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March 27, 2017: Anika Fiebich: Pluralist Theory of Social Cognition

Alice meets Humpty Dumpty - The Victorian Web

Seminars of Philosophy of Language and mind


Anika Fiebich (Milano)

Pluralist Theory of Social Cognition


March 27, 2017, h. 10.30/12.30 a.m.

Room Enzo Paci, Directorate of Department of Philosophy  (Via Festa del Perdono 7, Milano)


The talk will be held in English.

Participation is strongly recommended to students of the Doctoral School in Philosophy and Human Sciences.

Attendance is free. All welcome.


abstract: In my talk, I will present a Pluralist Theory (PT) to the explanation of social understanding that integrates literature from social psychology with the theory of mind debate (Fiebich and Coltheart 2015; Fiebich 2015). There are two main schools in the contemporary debate that need to be mentioned here: (i) Theory Theory (TT), and (ii) Simulation Theory (ST). According to TT, we understand other minds by means of folk psychological theories. ST, in contrast, claims that we put ourselves imaginatively ‘into the shoes’ of another person and simulate the thoughts and feelings we would experience in his or her situation. Despite accounting for different social cognitive processes, TT and ST share the assumption that there is a default procedure that individuals typically apply whenever attempts are being made to understand other minds (e.g., theory according to TT, or simulation according to ST). PT, in contrast, argues that social understanding in everyday life is achieved in various ways. Social psychological studies from other domains such as economic games suggest that people may use various cognitive procedures to solve a mental task but typically make use of that procedure which is cognitively least effortful in a given context (see Kahneman 2011 for a discussion). I propose that the same holds true in the domain of social cognition (call this ‘fluency assumption’); rather than there being a default procedure of social understanding, people make use – as a rule of thumb – of those socio-cognitive processes and procedures that are cognitively least effortful to them in a given context. That is, ‘fluency’, which is defined as the “the subjective experience of ease or difficulty associated with completing a mental task” (Oppenheim 2008, p. 237), plays a central role in social cognition. I will exemplify the role of fluency in social cognition by referring to 4- to 5-year-olds use of different strategies in explicit versions of the true and false belief task (Fiebich 2014).Moreover, aside from theory and simulation that require understanding other people’s behaviour in terms of mental states, pluralistic accounts point to research from social psychology, which suggests that everyday social understanding may also rely on associations of behaviours with familiar agents, stereotypes, being sensitive to environmental contexts, norms, habits, and social conventions. Drawing on developmental research, I discuss the development of a variety of socio-cognitive processes and procedures throughout ontogeny, arguing that those that emerge at the beginning of ontogeny are the cognitively least effortful ones and continue to play a dominant role in everyday social understanding in adulthood (Fiebich, Gallagher, and Hutto, 2016). I conclude with discussing psychopathological research, illustrating that PT also trumps over traditional theories to account for the multifacetedness that autism spectrum disorder bears (Fiebich 2016).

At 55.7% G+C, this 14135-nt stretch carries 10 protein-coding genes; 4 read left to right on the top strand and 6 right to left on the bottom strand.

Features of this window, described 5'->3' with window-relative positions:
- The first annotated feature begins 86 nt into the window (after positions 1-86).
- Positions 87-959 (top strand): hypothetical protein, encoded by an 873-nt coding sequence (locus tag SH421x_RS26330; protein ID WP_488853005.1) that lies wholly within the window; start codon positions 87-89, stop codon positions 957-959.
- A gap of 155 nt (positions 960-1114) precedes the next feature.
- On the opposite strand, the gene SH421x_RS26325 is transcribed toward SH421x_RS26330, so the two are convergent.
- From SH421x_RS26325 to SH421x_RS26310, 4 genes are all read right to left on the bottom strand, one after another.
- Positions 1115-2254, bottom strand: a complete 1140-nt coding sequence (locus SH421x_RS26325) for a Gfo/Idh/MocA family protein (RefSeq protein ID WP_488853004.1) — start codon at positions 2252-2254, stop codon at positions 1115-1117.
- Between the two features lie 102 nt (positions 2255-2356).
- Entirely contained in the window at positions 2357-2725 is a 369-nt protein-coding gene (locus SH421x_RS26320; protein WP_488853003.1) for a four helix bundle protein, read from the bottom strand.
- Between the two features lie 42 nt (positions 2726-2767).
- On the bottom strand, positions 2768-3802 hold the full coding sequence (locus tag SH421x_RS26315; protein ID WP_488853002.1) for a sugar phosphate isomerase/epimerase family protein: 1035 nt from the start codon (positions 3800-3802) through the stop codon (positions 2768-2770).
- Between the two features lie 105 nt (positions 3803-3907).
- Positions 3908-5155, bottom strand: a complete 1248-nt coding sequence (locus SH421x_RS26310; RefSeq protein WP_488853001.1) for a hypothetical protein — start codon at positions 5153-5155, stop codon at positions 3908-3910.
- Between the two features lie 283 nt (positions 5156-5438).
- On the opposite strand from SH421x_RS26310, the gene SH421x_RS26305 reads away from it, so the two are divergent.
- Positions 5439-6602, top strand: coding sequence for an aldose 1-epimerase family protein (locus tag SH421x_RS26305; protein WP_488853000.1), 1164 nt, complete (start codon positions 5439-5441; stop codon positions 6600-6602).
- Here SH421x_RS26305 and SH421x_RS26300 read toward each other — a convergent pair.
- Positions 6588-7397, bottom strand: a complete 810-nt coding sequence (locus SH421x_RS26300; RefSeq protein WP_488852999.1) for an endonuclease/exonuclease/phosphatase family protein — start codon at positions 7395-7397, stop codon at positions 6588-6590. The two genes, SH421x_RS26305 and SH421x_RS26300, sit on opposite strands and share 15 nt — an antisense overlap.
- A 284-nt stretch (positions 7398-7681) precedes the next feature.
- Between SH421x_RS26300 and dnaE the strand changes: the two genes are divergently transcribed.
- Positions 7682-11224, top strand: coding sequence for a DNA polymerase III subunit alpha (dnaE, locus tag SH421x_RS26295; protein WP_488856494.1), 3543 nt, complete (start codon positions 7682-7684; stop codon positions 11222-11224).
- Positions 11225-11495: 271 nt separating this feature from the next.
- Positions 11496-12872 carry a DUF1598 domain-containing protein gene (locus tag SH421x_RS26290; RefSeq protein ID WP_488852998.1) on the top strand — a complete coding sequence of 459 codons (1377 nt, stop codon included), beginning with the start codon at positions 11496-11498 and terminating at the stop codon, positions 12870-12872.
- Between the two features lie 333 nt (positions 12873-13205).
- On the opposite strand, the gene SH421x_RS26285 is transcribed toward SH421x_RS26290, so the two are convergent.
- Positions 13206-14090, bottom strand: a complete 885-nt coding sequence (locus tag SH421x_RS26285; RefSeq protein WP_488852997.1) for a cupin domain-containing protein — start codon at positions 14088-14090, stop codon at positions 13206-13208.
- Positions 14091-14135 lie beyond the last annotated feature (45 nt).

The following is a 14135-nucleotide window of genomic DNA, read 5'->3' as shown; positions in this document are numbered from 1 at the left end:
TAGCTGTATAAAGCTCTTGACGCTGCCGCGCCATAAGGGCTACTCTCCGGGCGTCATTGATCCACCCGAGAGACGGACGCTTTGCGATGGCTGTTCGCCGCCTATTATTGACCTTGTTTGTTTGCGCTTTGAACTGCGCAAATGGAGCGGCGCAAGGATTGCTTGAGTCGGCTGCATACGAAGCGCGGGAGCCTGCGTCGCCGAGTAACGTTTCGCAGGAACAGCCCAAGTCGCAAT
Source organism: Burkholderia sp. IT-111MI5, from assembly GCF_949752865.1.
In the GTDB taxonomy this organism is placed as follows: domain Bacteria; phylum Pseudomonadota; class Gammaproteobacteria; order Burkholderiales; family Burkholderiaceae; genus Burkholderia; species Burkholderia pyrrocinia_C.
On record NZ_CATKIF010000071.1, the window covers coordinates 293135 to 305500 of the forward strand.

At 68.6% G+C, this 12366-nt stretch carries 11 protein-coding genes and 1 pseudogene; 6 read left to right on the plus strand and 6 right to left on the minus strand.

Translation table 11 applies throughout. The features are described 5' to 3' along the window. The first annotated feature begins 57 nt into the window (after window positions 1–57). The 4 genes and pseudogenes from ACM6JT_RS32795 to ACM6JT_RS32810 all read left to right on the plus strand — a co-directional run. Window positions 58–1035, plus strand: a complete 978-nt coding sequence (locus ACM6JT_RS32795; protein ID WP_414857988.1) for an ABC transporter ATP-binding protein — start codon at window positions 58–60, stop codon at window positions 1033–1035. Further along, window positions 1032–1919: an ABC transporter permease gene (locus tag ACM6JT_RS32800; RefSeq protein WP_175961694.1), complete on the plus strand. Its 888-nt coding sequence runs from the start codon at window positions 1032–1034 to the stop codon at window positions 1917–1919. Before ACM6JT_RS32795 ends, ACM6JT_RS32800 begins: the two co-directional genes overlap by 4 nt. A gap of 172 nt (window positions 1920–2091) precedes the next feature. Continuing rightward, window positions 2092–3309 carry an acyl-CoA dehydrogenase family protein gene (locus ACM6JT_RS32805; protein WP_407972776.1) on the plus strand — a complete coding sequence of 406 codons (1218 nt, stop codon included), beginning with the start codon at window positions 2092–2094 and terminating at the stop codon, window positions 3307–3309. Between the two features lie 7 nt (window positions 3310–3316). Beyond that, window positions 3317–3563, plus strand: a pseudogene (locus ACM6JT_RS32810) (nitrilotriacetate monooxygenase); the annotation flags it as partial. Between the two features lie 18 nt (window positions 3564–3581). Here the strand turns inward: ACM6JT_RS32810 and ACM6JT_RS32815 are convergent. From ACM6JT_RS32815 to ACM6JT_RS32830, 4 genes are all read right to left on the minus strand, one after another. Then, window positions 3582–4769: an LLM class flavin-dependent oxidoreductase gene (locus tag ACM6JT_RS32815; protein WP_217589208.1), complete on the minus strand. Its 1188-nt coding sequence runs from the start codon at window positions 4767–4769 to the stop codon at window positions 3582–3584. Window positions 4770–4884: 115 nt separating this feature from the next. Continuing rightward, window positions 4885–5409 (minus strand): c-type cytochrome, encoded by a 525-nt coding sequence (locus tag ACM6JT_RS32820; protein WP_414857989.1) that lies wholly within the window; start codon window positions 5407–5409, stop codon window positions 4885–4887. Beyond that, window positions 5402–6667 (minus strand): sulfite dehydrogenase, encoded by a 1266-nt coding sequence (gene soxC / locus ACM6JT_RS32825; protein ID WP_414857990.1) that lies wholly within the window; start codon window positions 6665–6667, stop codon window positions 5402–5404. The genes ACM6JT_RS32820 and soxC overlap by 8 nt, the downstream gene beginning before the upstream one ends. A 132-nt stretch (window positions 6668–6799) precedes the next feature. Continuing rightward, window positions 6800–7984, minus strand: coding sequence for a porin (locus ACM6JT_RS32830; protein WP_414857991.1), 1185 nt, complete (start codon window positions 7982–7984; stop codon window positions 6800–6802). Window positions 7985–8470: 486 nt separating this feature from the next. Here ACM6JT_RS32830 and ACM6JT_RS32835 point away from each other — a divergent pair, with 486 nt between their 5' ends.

12 March 2017
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